Bostick v. CMM Properties, Inc.Annotate this Case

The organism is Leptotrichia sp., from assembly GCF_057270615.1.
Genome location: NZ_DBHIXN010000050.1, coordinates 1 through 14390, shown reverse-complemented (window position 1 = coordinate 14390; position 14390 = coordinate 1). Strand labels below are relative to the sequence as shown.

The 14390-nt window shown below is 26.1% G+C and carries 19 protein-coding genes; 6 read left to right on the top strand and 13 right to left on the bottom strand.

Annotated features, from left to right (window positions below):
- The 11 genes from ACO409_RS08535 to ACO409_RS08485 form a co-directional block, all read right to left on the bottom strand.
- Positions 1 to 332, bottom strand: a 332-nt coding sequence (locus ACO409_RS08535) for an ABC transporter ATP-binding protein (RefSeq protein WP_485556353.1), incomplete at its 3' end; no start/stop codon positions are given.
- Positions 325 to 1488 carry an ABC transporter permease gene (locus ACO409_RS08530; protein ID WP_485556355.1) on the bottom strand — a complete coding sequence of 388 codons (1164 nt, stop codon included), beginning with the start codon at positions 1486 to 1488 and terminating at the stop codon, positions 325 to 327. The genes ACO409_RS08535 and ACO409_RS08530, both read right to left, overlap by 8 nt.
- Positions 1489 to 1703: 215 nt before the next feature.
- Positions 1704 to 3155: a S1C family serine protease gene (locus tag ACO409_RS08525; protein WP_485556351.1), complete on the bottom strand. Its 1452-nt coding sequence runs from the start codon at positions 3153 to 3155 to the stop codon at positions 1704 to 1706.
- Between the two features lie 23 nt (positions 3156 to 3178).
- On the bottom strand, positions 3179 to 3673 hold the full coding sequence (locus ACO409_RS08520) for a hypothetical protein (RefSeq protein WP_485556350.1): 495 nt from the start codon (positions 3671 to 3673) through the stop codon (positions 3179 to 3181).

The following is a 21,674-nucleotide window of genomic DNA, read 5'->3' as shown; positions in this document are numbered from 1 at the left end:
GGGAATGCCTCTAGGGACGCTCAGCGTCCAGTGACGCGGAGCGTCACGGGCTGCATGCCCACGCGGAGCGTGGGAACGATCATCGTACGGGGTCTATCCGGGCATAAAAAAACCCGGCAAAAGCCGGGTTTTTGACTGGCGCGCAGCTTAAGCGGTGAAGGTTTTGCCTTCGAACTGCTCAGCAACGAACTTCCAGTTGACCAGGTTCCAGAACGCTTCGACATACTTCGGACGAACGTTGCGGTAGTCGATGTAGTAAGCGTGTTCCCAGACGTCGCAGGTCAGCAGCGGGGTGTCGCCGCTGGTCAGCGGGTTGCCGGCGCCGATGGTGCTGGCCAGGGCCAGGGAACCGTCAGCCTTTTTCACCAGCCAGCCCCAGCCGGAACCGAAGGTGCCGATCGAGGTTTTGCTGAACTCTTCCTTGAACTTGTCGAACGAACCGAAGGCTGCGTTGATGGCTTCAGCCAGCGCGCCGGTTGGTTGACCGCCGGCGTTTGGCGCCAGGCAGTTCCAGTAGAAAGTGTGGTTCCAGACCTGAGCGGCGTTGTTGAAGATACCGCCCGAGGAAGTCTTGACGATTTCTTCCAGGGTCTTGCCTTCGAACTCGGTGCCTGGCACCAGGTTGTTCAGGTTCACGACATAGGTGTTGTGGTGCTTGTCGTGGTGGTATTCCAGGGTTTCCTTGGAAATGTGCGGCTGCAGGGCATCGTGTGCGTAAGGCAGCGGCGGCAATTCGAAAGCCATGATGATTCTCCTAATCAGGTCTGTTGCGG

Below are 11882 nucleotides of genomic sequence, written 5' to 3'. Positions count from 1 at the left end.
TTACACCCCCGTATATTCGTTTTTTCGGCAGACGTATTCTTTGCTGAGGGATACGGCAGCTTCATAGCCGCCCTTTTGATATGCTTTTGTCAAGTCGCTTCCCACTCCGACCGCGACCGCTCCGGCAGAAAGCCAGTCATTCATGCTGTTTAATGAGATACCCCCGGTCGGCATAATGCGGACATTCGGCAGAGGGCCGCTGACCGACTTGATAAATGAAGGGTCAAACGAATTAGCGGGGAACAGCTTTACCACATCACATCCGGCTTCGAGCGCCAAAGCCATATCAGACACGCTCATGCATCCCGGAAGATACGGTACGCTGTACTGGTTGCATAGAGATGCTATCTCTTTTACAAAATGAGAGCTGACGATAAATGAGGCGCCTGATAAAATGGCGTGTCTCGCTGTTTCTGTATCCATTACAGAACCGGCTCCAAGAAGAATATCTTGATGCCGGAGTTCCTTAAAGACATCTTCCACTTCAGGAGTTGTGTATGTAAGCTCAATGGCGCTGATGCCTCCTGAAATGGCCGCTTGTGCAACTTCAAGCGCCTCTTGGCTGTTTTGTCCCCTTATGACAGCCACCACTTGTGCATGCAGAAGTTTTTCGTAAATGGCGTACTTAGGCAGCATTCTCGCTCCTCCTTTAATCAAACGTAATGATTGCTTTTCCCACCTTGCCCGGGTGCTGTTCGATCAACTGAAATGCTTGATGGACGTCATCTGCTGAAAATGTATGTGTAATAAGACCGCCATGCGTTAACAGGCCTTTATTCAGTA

In January 1992, Diversified Capital Management, Inc. leased premises designated as a grocery store to James Bostick. In August 1992, Diversified assigned its rights as lessor to Ingram Timber Enterprises, L.P. In October 2000, Bostick, with the approval of Ingram, subleased the property to CMM Properties, Inc. (“CMM”). The sublease was subject to all the terms of the original lease, referred to by the parties as the “master lease.” In June 2005, Ingram filed suit in superior court against CMM and three individual guarantors of the sublease (collectively “the CMM parties”), but not Bostick. Ingram claimed default under the terms of the master lease and sublease, and sought liquidated damages under the master lease. The trial court granted summary judgment to the CMM parties, finding that the purported liquidated damages constituted a void and unenforceable penalty. Ingram never appealed that final judgment. In January 2010, Ingram filed a complaint for rent and breach of contract against Bostick, seeking the same liquidated damages sought in the first suit. Then in November 2010, Bostick filed a third-party complaint against the CMM parties, claiming that if he was liable to Ingram, then the CMM parties were liable to him. The CMM parties moved for summary judgment, asserting, among other things, res judicata, based on the judgment in the first lawsuit. Before the trial court ruled on the summary judgment motion, Ingram and Bostick entered into a consent judgment, which provided that Ingram was entitled to judgment in excess of $1 million, but that Ingram would not attempt to collect such judgment. Instead, the consent judgment would be satisfied by Bostick pursuing the case against the CMM parties. The trial court granted the CMM parties' motion for summary judgment, finding that res judicata precluded the suit; that the remedy provisions of the master lease were void and unenforceable penalties; and that under the terms of the consent judgment between Ingram and Bostick there was no real threat of liability for Bostick, and thus, no secondary liability to be recovered by the third-party action. Bostick appealed to the Court of Appeals, arguing that he was not a party to the first lawsuit, therefore, it could not preclude him in the second. The Court of Appeals affirmed, and as to the issue of res judicata, finding that Bostick and the CMM parties were privies, and therefore, that Bostick was bound by the judgment in the first lawsuit. The Supreme Court reviewed the case and concluded that the appellate court's analysis and conclusion were "fatally flawed" because they were premised "on a basic misconception of the doctrine of res judicata:" as a privy of the CMM parties, the doctrine could not be applied against Bostick because of the lack of an adversarial relationship in regard to the prior litigation. "Even if Bostick was not deemed to be such a privy of the CMM parties, res judicata is not properly asserted against him by the CMM parties so as to preclude Bostick's third-party complaint because Bostick was not involved in the initial suit brought by Ingram." The case was remanded to the Court of Appeals for further proceedings.